‘Sweatworking’ and social fitness are increasingly popular, and many say that working out is the new going out. But is it really? Are people actually forming communities and relationships around fitness?
I took a trip to New York City, the mecca of boutique fitness, to find out. In two days, I danced, sprinted, boxed, and burpeed my way through the city’s finest fitness studios to get a taste of their cultures. Here’s what I discovered.
Raving away at 305 Fitness
My experiment started at 7 a.m. with a class described as ‘rave-meets-workout.’ I walked into the 305 Fitness studio, which was decked out with vibrant pink-tinted lights, pop art lips on the walls, and 90’s pop songs bumping in the background.
The woman at the front desk greeted me with a big smile. I walked into a packed room of more than 20 young women stretching and chatting, a live DJ, and an enthusiastic instructor, J.J., who I later learned has appeared in several Hollywood movies.
The class included lots of jumping and dancing, a toning section with dumbbells, ending with a full-body stretch.
The Culture: The atmosphere is fun, free, and judgement-free. Everyone went full out for all of the dance moves without hesitation. Even when the choreography got difficult or more sensual, the women in the class would cheer, sing along, and shake it without second thought.
The People: The demographic of my class was almost completely women in their 20’s. Some came with a friend or two, and others flew solo like me. Whether you had a buddy or not, it didn’t matter when the music and dancing started. The class is suitable for all fitness levels, but some modifications may be necessary for beginners.
Custom punches at Shadowbox
My second stop was Shadowbox. The beachy boxing studio had a cafe and a juice bar, a long wood high-top table for people to socialize or do work, and a boxing ring in the middle that’s used for private lessons. Towards the back was the group fitness room, which had a club-like feel. The room was dark with light blue lights, and heavy bags were hanging from the ceiling.
Ray, the instructor, came to introduce himself and show me the ropes. Throughout the 45-minute class of punch combos, bodyweight strength moves, and heavy bag work, Ray stopped by my station to motivate and cheer me on.
The Culture: Shadowbox is high-energy, individualized, and intense. The regulars knew Ray on a personal level, which was great to see. Ray called me by name the whole class, which I appreciated. The laid-back cafe encourages people to stick around after class or even hang out on a rest day. This creates a community feel and a relaxed atmosphere.
The people: My class was pretty varied as far as age, abilities, and gender are concerned. The workout is scalable to whatever fitness level you’re at. Boxing experience helps, but isn’t necessary.
Working out those kinks at Wellvyl
I went to a yoga class that focused on working out the kinks in your life – and yes, there were sexual undertones. The night started with about 20 of us sitting around in a circle. We talked with a partner about life stressors and areas of our bodies that were tense. We then all claimed a ‘kinky’ yoga name for the rest of the night. Mine was Voluptuous Reverse Triangle. I was pretty impressed with my creativity.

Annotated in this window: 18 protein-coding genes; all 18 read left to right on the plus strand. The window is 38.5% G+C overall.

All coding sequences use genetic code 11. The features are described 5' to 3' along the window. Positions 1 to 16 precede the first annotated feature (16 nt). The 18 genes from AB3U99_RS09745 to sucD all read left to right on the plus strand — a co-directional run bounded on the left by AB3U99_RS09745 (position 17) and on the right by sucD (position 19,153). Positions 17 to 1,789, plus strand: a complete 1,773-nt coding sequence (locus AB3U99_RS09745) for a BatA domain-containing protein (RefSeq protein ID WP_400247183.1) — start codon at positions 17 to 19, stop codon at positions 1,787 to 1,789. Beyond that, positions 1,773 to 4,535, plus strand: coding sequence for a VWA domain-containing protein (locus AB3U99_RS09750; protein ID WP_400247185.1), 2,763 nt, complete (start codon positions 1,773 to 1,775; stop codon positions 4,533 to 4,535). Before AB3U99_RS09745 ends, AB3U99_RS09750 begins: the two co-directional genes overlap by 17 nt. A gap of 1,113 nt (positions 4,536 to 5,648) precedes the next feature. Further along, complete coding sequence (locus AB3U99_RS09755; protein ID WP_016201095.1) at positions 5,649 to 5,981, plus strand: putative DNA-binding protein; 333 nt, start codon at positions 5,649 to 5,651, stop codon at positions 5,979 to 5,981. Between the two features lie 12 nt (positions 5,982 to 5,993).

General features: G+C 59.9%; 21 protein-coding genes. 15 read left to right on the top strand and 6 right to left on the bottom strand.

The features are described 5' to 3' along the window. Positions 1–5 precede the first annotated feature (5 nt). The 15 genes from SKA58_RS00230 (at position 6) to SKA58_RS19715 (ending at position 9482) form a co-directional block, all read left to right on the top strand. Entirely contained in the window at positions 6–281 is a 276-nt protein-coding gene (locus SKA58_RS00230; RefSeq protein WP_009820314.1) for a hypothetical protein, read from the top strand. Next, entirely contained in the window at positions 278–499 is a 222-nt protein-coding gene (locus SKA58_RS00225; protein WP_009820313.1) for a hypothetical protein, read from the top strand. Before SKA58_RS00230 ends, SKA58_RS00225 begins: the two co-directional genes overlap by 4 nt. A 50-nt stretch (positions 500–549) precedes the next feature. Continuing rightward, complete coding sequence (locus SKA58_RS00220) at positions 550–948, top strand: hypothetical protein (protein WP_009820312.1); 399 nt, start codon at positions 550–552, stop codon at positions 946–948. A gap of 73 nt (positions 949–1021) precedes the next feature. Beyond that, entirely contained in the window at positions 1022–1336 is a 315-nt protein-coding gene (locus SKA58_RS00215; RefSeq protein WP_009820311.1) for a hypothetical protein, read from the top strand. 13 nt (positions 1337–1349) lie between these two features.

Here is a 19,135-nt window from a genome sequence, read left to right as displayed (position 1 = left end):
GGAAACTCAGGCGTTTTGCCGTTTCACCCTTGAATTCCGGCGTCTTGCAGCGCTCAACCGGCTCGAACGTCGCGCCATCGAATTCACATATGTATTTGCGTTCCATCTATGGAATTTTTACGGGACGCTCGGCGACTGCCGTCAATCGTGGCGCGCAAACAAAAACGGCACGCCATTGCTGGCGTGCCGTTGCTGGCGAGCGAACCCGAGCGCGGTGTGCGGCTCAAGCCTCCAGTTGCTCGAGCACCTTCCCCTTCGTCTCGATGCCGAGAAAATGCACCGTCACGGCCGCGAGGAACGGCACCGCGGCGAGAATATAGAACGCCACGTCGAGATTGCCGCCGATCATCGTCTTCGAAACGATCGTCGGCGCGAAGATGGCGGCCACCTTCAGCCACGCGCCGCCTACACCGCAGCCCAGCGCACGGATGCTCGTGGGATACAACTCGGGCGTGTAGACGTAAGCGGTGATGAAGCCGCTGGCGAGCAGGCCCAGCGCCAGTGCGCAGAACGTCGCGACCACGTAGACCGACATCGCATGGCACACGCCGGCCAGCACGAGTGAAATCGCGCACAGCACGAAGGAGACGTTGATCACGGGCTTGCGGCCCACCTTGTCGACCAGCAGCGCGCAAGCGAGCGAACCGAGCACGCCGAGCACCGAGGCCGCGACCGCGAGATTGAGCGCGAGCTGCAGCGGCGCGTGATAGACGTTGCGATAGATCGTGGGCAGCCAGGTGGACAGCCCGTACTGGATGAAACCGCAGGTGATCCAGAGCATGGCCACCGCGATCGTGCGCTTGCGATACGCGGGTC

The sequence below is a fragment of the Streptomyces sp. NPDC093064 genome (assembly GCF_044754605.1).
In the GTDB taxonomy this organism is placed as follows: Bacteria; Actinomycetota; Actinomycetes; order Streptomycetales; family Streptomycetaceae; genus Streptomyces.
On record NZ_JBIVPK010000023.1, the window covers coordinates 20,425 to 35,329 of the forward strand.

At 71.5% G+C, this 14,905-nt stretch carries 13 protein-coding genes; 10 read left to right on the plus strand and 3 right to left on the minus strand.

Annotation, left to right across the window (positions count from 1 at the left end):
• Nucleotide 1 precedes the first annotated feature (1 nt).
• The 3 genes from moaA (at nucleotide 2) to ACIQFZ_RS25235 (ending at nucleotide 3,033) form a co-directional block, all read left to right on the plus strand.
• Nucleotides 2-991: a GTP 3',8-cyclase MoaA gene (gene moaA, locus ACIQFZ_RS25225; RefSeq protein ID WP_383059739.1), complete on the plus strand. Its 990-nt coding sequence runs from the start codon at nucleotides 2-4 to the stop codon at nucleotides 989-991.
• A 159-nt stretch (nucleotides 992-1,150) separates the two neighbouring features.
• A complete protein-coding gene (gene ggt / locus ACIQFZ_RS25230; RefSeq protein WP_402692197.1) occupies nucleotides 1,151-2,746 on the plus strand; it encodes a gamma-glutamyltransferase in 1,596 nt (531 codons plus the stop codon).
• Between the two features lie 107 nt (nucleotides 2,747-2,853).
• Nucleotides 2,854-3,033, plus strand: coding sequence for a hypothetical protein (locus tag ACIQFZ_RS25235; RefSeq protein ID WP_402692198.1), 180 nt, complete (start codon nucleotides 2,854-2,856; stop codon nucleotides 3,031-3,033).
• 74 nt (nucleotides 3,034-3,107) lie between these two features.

Our yoga teacher, Emily Nachazel, led us through a 20-minute yoga sequence followed by partner stretching and poses. The mood there was light-hearted and playful. We finished up with a quick debrief, healthy snacks, and time to mingle with each other.
The Culture: Wellvyl does a great job of getting you out of your comfort zone. It’s not every day you get thrown into a room with strangers, embody a sexy yoga name, and do partner poses. The environment is outgoing and supportive, which helps to alleviate any awkwardness.
The People: Health-conscious men and women in their 20’s and early 30’s. I would highly recommend Wellvyl events to folks who are either new to NYC or would like to expand their friend group.
Part of a sports team at Tone House
The final stop on my NYC fitness tour was Tone House, an extreme, athletic-based group fitness studio that’s bringing sports conditioning to the mainstream. Their classes are not for the faint of heart. As I walked into the dim room with red lights, I saw all of the horrifying equipment that brought me back to my soccer preseason days.
First, everyone circled up and did a team cheer. We then went through 50 minutes of sprints, burpees, agility drills, and core work that left me absolutely wiped. I’m in pretty good shape, but this class was humbling. The team atmosphere was encouraging; everyone cheered, congratulated one another, and acted like we were on the same sports team.
The Culture: Tone House treats you like an athlete; team is everything. The classes open and close with a group cheer, and everyone motivates one another throughout the session. The regulars have formed a tight bond, but they are also welcoming to newcomers. The atmosphere is competitive, intense, and supportive all at the same time.
The People: This class is best suited for athletes who are looking for a grueling workout and team-like atmosphere. The class I took was made up of NYU soccer athletes, competitive runners, and other extremely fit people.
So is working out the new going out?
For New York City, it definitely is. The boutique fitness culture is fostering community-focused venues that allow people of all fitness levels to make new friends, have fun, and get fit at the same time.
Whether you’re just starting a workout regime, are a seasoned athlete, or just looking for something fun to do on the weekends, there’s a fitness class for you.